Mark of Excellence

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The Mark of Excellence is an original copyrighted trademark penned by General Motors Corporation and as such relates less to quality than it does to advertising. First introduced at GM's pavilion at the 1964 New York World's Fair, the logo originally included the phrase "Mark of Excellence" at the bottom, and as a decal, it was installed on the doorjambs of General Motors' vehicles beginning in 1966. This logo also was stamped on the release buttons of seat belt buckles on GM vehicles from 1967 until 1996, as well as being stamped onto the ignition and door keys from 1969 up until 2002. Originally turquoise, the color was changed to a royal blue in 1968.

The phrase "Mark of Excellence" and its appearance on the logo was phased out by the late 1970s.

This practice is similar to that of Chrysler Corporation, which included small emblems of its corporate Pentastar logo on the passenger-side fender of Chrysler, Plymouth and Dodge automobiles in the 1960s through 1990s. A key difference is that the Chrysler Pentastar helped to identify the vehicle as being a product of the company while the GM "Mark of Excellence" was simply a marketing ploy regardless of and most often in direct contrast to actual product quality.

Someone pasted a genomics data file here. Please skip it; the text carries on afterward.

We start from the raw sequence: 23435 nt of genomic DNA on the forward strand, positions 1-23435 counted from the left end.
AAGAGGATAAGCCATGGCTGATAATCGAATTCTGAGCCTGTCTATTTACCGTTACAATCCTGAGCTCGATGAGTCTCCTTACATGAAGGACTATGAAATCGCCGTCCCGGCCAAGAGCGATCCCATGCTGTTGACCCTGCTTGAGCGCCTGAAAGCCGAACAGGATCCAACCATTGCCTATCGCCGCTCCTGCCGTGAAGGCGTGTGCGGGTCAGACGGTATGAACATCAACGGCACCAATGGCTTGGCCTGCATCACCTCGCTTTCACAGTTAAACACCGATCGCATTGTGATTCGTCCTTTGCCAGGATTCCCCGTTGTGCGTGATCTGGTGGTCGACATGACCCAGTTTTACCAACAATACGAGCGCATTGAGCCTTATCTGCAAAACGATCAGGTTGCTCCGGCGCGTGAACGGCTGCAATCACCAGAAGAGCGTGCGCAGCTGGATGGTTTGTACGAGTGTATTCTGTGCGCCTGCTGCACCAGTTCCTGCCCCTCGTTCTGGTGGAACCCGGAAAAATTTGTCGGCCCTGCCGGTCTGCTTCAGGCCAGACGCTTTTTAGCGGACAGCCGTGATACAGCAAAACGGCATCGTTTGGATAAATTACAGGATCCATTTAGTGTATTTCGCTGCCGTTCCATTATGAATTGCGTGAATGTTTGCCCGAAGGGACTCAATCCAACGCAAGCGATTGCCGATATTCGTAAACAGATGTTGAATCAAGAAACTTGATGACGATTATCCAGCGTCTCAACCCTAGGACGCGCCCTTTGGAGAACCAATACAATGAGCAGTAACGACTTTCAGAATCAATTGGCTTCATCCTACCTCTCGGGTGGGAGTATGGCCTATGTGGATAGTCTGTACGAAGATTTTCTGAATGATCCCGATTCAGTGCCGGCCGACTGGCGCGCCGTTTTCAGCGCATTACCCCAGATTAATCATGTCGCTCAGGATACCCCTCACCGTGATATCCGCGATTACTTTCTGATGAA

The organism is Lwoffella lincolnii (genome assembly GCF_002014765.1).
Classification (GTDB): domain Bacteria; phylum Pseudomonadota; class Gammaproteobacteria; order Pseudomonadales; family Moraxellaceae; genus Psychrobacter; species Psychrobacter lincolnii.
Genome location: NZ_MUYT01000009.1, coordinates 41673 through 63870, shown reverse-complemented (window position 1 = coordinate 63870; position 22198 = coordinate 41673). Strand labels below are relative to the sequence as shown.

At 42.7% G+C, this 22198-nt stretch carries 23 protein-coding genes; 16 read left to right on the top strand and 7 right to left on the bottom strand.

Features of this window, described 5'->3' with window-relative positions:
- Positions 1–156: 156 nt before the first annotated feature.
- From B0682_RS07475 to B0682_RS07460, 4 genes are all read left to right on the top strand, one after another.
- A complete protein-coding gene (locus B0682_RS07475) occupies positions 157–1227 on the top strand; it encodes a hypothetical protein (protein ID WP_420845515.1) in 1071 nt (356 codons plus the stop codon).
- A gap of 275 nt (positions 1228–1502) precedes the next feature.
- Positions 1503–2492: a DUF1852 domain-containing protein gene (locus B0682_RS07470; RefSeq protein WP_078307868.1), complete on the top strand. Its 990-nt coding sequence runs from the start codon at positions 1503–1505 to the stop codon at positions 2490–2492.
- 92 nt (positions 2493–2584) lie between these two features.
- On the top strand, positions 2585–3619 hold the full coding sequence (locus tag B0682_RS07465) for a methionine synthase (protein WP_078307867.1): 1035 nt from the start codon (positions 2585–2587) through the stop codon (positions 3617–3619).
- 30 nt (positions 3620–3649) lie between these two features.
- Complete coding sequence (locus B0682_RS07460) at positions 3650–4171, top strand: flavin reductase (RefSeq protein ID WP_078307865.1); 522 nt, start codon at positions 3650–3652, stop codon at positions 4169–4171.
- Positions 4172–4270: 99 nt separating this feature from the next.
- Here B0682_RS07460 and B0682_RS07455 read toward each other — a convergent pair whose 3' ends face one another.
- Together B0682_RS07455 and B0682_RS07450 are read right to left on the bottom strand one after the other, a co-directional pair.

In 2005, It was announced that small silver emblems of the logo would be applied to the exterior of every 2006 GM vehicle. This was continued into 2007. A decision was made in August 2009 to stop using the GM "Mark of Excellence" badge on GM vehicles. It was agreed that with GM's post-bankruptcy focus on four core brands—and less of a focus on the GM brand—the relevance of the badge has diminished.

The phrase was sometimes used in a derogatorily ironic fashion, to highlight common failures on GM vehicles. For example, a large crack that would routinely appear in the dashboard of 1971-76 Chevrolet Impalas and Caprices would be referred to as the "Mark of Excellence". Additionally, Throughout the 1980s and 1990s, The "Mark of Excellence" was used to describe Chevrolet small block 350 and 305 cubic inch V8 engines, millions of which had on going and consistent camshaft failures with many occurring shortly after the brief 1 or 2 year factory warranty expired. The "Mark of Excellence" is also an award given by Chevrolet/GM to dealerships for superior sales volume and customer satisfaction.